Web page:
Eiji Toyoda, who helped transform Toyota Motor Corp into the world’s largest carmaker, has died in Japan at the age of 100.
A cousin of the automaker’s founder, Toyoda joined the company in 1936 – fresh from his graduation from a mechanical engineering degree. He went on to serve as president from 1967 to 1981, and then served as chairman until 1994.
He remained an honourary adviser at Toyota right up until his death. He died at a hospital set up by the Toyota City-based company in 1938 for its factory workers.
A visit to the Ford factory, another family firm, in 1950 inspired Toyoda to transform the manufacturing methods of the Japanese motor company.
In an interview with Time magazine in 1999, Toyoda said that at the time, Ford was making 8,000 units a day compared to Toyota’s 40 – a 200-fold difference.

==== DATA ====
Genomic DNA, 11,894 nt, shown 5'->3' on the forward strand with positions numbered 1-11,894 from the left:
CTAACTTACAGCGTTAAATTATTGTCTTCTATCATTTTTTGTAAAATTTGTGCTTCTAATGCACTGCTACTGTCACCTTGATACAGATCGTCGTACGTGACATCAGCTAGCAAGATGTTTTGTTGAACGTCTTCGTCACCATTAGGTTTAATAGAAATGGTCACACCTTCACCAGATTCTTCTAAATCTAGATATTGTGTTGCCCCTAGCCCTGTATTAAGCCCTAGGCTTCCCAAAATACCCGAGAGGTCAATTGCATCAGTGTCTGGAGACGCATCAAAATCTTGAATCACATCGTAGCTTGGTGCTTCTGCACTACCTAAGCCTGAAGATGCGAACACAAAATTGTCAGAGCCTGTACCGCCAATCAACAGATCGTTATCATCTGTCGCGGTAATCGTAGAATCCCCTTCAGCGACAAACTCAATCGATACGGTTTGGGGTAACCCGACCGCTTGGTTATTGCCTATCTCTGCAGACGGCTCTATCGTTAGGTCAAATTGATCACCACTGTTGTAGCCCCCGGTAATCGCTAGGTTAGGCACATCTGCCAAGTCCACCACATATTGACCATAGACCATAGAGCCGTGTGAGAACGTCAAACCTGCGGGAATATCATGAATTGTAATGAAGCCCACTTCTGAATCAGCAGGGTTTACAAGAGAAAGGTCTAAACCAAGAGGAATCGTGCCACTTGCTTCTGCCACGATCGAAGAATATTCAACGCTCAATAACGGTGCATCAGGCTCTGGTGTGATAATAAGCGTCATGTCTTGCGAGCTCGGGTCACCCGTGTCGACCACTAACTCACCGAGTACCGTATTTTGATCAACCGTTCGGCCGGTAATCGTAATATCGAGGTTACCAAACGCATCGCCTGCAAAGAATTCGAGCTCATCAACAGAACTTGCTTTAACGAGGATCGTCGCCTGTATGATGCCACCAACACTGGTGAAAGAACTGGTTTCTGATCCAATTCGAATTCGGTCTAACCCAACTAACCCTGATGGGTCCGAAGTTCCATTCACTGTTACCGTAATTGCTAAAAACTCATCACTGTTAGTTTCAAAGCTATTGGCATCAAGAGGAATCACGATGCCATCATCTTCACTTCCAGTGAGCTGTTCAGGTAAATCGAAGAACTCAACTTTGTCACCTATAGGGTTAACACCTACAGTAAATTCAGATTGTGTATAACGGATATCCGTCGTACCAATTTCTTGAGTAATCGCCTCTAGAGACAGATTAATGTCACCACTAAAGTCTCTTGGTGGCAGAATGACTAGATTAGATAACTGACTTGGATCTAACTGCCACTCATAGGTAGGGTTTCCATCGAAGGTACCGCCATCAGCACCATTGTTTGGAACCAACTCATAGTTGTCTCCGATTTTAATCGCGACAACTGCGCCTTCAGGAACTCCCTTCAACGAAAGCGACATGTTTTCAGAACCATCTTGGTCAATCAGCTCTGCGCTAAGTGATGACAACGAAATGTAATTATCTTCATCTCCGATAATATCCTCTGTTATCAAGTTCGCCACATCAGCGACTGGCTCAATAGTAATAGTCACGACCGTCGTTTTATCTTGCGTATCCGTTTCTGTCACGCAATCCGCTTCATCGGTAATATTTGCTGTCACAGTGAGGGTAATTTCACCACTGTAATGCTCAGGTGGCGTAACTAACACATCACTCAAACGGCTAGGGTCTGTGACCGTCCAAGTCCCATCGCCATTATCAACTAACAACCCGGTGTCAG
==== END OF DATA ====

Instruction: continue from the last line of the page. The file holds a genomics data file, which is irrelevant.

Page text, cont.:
With the advice of a production specialist Toyoda set about changing the company’s manufacturing approach. Toyota began making cars in small batches, reducing the need to stockpile supplies at the factory.
During his presidency Toyoda oversaw the launch of the Corolla, one of Toyota’s most successful models, and in the late 1980s made the decision to start making cars in the US.
Akio Toyoda, the grandson of Toyota founder Kiichiro Toyoda, is now president of the company.
For the 2013 financial year Toyota saw revenues of 22.1 trillion yen (€167 billion).